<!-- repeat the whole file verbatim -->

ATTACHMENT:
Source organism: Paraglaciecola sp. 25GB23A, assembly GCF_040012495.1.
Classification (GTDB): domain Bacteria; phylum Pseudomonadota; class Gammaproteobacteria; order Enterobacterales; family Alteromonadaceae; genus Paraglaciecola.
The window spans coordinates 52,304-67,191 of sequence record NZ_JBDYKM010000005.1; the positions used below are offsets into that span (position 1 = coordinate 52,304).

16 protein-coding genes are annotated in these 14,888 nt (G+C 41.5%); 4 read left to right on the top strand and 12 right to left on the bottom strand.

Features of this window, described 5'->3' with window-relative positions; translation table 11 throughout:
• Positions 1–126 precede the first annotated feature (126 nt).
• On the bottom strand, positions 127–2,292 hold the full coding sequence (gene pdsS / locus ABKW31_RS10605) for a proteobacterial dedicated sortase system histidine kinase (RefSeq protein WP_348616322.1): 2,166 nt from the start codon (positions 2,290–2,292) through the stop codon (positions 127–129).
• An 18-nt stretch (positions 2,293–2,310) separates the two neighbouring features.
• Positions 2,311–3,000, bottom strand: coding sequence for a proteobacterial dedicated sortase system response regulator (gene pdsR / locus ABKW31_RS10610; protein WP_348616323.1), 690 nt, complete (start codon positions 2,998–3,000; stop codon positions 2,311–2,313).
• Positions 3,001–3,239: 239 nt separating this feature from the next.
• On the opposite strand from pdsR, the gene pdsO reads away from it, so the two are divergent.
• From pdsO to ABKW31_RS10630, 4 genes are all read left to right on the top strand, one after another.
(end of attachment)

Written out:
Source organism: Paraglaciecola sp. 25GB23A, assembly GCF_040012495.1.
Classification (GTDB): domain Bacteria; phylum Pseudomonadota; class Gammaproteobacteria; order Enterobacterales; family Alteromonadaceae; genus Paraglaciecola.
The window spans coordinates 52,304-67,191 of sequence record NZ_JBDYKM010000005.1; the positions used below are offsets into that span (position 1 = coordinate 52,304).

16 protein-coding genes are annotated in these 14,888 nt (G+C 41.5%); 4 read left to right on the top strand and 12 right to left on the bottom strand.

Features of this window, described 5'->3' with window-relative positions; translation table 11 throughout:
• Positions 1–126 precede the first annotated feature (126 nt).
• On the bottom strand, positions 127–2,292 hold the full coding sequence (gene pdsS / locus ABKW31_RS10605) for a proteobacterial dedicated sortase system histidine kinase (RefSeq protein WP_348616322.1): 2,166 nt from the start codon (positions 2,290–2,292) through the stop codon (positions 127–129).
• An 18-nt stretch (positions 2,293–2,310) separates the two neighbouring features.
• Positions 2,311–3,000, bottom strand: coding sequence for a proteobacterial dedicated sortase system response regulator (gene pdsR / locus ABKW31_RS10610; protein WP_348616323.1), 690 nt, complete (start codon positions 2,998–3,000; stop codon positions 2,311–2,313).
• Positions 3,001–3,239: 239 nt separating this feature from the next.
• On the opposite strand from pdsR, the gene pdsO reads away from it, so the two are divergent.
• From pdsO to ABKW31_RS10630, 4 genes are all read left to right on the top strand, one after another.